The question of how diverse narratives of history and culture have influenced Urdu fiction and the latter’s response to these narratives, particularly the ones constructed and disseminated by political authorities, was the central point of discussion in a session on Urdu fiction at the second Gujrat Literary Festival (GLF) held last week.
The GLF was a project of the Gujrat University in collaboration with a two-person team comprising Dr Sheeba Alam and Tosheeba Sarwar who had also helped organise the Faisalabad Literary Festival.
One session on Urdu fiction was moderated by Asghar Nadeem Syed while Masood Ashar and this writer were on the panel. Opening the discussion, Syed remarked that classical and modern Urdu fiction is deeply embedded in indigenous culture and has recorded all major events of our political history. Ashar was of the view that ever since the progressive movement initiated in mid-1930s began, Urdu fiction has
responded to major historical events and occurrences in its choosy fictional manner. Here is a summary of my contribution to the discussion as well as some afterthoughts on the subject.
At first glance, literary fiction and history indeed appear to be at loggerheads. As the word fiction suggests, it is a work of imagination — an untrue, unreal, purely fabricated story. On the other hand, the discipline of history cannot be imagined without facts that are verifiable by authentic sources and abide by laws of causality.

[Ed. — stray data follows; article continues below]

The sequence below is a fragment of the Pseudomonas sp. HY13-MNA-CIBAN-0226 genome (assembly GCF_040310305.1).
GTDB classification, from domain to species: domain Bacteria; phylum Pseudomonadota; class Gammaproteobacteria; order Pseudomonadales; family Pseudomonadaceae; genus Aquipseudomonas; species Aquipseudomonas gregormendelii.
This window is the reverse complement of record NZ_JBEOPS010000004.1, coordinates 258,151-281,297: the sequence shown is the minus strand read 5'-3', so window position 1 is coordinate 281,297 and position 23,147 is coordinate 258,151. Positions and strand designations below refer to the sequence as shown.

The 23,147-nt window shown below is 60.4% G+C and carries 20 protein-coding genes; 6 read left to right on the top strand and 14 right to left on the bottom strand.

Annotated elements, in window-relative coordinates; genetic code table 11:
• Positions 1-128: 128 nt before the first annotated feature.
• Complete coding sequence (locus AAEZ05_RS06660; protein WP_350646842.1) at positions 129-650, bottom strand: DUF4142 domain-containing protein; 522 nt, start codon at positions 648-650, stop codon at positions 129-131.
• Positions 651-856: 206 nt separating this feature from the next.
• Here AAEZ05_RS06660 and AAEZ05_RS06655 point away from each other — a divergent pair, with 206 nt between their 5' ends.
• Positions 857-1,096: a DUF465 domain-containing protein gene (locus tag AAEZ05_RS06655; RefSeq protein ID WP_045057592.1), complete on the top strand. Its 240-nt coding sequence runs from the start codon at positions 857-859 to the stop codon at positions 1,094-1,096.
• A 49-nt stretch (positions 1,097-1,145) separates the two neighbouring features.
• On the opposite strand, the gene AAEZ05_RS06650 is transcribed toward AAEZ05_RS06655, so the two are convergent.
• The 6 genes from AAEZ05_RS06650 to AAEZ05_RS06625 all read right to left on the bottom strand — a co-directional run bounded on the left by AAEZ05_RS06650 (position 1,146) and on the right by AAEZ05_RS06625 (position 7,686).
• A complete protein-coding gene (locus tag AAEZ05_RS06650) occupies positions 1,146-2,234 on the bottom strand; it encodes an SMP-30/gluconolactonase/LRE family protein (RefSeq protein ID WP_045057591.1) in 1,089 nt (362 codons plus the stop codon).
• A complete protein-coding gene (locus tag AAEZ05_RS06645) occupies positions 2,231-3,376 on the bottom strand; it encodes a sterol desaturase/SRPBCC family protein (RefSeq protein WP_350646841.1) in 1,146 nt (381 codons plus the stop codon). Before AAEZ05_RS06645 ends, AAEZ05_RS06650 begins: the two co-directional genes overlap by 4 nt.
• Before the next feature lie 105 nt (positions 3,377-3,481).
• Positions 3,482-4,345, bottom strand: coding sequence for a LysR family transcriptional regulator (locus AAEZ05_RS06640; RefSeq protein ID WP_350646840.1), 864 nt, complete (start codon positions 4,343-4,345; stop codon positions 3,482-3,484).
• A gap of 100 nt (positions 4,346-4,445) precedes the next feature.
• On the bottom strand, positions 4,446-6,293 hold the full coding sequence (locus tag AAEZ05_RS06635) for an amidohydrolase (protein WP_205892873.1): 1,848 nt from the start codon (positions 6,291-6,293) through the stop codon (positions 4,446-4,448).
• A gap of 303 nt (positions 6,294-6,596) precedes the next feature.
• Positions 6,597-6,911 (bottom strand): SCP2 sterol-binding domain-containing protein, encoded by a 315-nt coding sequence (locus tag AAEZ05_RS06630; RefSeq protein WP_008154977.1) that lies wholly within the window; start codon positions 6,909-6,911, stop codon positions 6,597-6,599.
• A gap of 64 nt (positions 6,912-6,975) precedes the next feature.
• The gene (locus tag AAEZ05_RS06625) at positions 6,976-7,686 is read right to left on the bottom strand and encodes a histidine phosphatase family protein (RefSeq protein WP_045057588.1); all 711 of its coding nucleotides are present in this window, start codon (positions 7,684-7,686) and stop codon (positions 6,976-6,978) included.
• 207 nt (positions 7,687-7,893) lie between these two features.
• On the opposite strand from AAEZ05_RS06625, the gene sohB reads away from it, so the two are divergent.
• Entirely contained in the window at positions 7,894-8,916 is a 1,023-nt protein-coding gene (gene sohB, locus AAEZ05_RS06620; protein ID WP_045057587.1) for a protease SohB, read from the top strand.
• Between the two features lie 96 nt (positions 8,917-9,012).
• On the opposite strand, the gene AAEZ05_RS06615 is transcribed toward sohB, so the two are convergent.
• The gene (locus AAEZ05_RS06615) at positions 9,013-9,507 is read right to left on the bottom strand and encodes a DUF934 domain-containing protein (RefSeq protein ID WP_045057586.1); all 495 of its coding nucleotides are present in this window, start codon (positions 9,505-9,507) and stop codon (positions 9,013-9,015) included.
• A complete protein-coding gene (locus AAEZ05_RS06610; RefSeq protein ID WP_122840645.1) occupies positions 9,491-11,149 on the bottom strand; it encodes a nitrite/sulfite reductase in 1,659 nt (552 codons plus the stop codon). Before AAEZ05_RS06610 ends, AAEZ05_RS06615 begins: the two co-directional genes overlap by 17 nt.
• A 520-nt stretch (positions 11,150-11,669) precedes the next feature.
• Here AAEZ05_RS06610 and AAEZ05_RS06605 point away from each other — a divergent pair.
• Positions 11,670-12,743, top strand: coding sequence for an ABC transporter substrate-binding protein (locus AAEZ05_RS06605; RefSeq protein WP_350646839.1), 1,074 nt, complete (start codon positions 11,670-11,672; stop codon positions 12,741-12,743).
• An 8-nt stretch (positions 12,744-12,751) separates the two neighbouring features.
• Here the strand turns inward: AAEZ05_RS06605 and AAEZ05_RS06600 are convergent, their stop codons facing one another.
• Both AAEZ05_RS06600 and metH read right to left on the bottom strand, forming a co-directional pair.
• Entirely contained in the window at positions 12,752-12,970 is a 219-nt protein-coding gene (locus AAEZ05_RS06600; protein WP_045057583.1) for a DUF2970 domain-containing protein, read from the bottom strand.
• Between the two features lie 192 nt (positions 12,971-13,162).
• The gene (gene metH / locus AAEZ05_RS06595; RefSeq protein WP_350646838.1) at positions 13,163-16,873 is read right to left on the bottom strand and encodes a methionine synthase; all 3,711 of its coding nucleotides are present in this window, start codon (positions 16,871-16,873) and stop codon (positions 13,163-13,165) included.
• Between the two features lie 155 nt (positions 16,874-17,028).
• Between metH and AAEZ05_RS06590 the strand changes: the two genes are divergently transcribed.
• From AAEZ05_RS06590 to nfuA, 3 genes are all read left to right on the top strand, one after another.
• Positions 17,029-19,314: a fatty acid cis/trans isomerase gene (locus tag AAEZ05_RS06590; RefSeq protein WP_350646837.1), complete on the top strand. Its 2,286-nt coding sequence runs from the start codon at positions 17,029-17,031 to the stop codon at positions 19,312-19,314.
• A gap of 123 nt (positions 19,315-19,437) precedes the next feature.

However, both fiction and history are like kawakib (stars) which, in Ghalib’s words, conceal their reality at first glance. Interestingly, reality is a thing that is desired and sought both by fiction and history alike.
While history seeks to arrive at reality by culling out verifiable facts from various sources, fiction aims at embracing reality through creating pure imaginative events or imagining historical events. History stays bound to what happened in the past while fiction is attached with both what happened in real life and what could be imagined. On this score, fiction enjoys a much wider space — to seek and play with reality. Reality is a complex, elusive, multifaceted and indescribable thing. It is quite imaginable that the reality of social or political life of a particular period as contained in history books is conceived as a naïve view of reality or even disapproved by fiction, based on historical narratives of the same period.
As the histories of modern societies reveal, the reality offered by unbiased, assiduous historians has been upsetting for political authorities. So they try to control history through a range of acts and strategies: they conceal or mutilate facts, cunningly reinterpret occurrences, and even fabricate events in the name of history. No doubt some conscientious historians step forward and challenge the versions of ‘controlled reality’ by offering counter versions of history.
Every true historian, regardless of whether he or she is conformist or non-conformist, is bound to come up with a monolithic yet correct and authenticated concept of reality. So, a host of layers of ‘human reality’ of a particular era go missing in history. Fiction, on the other hand, aims at conceiving and describing the indescribable, multi-layered, complex human reality through true historical or imaginative events, characters and their emotional and psychological responses. Human reality, being complex and deep, can only be imaginatively conceived; it cannot be fathomed by rational, interpretive, analytical methods of history.